Small Talk: DCD ready to switch on to high-growth programme

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DCD Media has trans-formed itself over the past three months and this process will be rounded off today when the TV programme producer and distributor tells the City that trading in the current year is well ahead of expectations.

The news will accompany interim results from DCD, formerly Digital Classics. These will boast a 50 per cent jump in gross profit to more than £1m, along with a 200 per cent rise in turnover to £3.7m. The performance of DCD should be even more impressive during the second half of its year as the contribution from three recent acquisitions starts to kick in.

In December, the company bought Box TV, the production company behind the BBC's recent Sweeney Todd dramatisation starring Ray Winstone, and NBD TV, a rock and pop music programme distributor. This was quickly followed by the reverse takeover of Done and Dusted, a maker of rock concert videos.

Analysts are expecting dramatic growth from DCD over the coming years. Research published by Evolution Securities earlier this month predicts that the group, chaired by former Channel 5 boss David Elstein, will be making profits of more than £3m by the end of 2007. At Friday's closing price of 1.09p, this leaves the company trading at a mere nine times forward earnings.

Kalahari is no desert

Making its way to AIM tomorrow is Kalahari Minerals. Via a placing of 40 million shares at 15p, the company hopes to raise £6m of fresh cash to develop its copper and uranium assets in Namibia. The group's sites are at various stages of development. From previous work, it has been established as fact that Kalahari is sitting on a copper find. How big it is will become apparent only after upcoming studies by the company have been completed.

Acting as an adviser to Kalahari is Ambrian Partners, a growing stockbroker solely focused on the AIM natural resource sector. Ambrian looks to be a growing force on the junior market. It has won 22 new listed clients in the last 12 months, 10 of which were poached from other advisers. The broker is owned by Golden Prospect, a mining-focused investment company.

Datong wires crossed

It is never good when a company issues a profits warning just six months after its float. This is exactly what happened at Datong Electronics, the designer and maker of surveillance equipment.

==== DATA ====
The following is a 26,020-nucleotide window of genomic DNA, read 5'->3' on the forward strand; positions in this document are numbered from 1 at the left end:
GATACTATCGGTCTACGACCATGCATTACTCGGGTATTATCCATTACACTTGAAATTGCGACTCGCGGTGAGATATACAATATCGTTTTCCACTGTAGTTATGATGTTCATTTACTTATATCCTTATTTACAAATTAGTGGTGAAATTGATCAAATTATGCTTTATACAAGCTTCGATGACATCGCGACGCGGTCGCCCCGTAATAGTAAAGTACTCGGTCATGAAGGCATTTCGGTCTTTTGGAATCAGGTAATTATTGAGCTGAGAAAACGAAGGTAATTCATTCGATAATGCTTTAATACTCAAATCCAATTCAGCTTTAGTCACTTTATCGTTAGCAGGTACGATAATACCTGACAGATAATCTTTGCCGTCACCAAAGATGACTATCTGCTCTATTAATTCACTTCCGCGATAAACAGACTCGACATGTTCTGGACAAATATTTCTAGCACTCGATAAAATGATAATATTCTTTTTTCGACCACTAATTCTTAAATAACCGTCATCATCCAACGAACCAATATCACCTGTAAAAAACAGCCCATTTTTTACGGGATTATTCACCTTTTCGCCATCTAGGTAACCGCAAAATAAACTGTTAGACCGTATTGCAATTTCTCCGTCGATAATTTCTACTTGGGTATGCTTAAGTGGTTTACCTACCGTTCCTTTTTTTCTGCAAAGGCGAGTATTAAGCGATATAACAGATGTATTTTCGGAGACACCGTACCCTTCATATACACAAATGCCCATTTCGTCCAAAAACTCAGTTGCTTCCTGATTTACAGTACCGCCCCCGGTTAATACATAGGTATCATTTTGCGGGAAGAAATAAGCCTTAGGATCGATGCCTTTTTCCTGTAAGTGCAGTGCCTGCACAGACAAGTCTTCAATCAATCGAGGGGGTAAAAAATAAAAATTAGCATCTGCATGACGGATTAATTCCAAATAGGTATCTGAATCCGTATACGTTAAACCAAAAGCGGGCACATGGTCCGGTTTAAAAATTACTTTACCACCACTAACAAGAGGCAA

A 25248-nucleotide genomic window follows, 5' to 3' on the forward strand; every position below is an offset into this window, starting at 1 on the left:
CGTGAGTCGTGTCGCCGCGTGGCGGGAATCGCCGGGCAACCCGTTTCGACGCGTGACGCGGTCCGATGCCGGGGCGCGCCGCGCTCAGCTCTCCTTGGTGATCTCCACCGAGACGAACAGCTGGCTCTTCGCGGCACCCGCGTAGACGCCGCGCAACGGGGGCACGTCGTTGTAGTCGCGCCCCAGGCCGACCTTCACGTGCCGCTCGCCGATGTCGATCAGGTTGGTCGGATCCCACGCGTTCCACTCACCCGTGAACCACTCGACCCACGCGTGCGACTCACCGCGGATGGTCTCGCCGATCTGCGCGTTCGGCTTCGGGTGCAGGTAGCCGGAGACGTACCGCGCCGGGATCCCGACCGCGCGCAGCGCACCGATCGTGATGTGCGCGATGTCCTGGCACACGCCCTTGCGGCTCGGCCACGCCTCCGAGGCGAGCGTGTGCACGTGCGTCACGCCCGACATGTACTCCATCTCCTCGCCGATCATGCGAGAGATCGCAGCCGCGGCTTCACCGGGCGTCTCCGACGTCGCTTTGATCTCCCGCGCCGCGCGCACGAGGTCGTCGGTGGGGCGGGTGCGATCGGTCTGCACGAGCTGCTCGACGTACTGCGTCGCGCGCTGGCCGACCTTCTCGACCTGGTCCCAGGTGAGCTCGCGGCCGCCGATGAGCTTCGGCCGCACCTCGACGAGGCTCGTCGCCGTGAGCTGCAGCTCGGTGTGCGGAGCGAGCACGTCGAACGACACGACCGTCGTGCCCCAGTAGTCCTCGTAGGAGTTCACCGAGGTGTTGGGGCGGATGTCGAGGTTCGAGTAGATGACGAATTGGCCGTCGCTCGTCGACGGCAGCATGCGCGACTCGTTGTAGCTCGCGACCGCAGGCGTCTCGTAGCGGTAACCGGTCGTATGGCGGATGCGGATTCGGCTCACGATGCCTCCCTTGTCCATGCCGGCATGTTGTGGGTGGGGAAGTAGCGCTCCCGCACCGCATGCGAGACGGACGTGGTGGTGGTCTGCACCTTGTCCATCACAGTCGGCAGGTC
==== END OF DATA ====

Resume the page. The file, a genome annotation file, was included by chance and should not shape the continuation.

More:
To blame was the delay of contracts from major clients in the US and UK. In the wake of the alert, its shares lost a third of their value. But it is important to emphasise that these contracts were merely delayed and not cancelled. It is likely Datong will nail them down some time later this year.

During the tail end of last week, the group's stock perked up a little after Paul Lever, the chairman, picked up 11,000 shares at 93p. This came after a slew of director purchases in January. Datong is worth keeping an eye on.

StatPro raring to go

Annual results from StatPro today will not disappoint investors. The company, which provides software that helps asset managers better analyse trends in global financial markets, is tipped to unveil a 70 per cent jump in profits to £1.7m. A maiden dividend is also likely from the company, which is highly cash generative and already boasts a healthy pile of money on its balance sheet.

StatPro has a good following from institutional investors, many of whom use its software, thanks to its strong base of recurring revenues. More than 80 per cent of its sales come from the same clients year in, year out, making it easy to forecast the company's earnings and future growth. Clients include HSBC, Credit Suisse, Invesco and Rothschild.

StatPro floated in 2000 at 80p. Its shares collapsed later that year as the bust took hold. But, after hitting an all-time low of 12p during the tail end of 2002, they have enjoyed a steady recovery to close at 73.5p on Friday.

Sandvine is Sir Terry's latest float

The Welsh billionaire Sir Terry Matthews will float his latest venture on the Alternative Investment Market (AIM) next week. The technology entrepreneur, who in recent years has brought March Networks and Ubiquity Software to the junior market, will list Sandvine Corporation tomorrow. The issue was eight times subscribed so analysts expect the shares to soar during their maiden session.

Sandvine will raise £20m of new money from the float at 75p, giving it a market value of £86m. The group produces broadband network management equipment which helps the likes of Wanadoo provide an improved and more cost-effective service to its subscribers. Sandvine says it is fast heading towards profitability thanks to explosive sales growth. Over the past year alone, the group's revenues are up 390 per cent.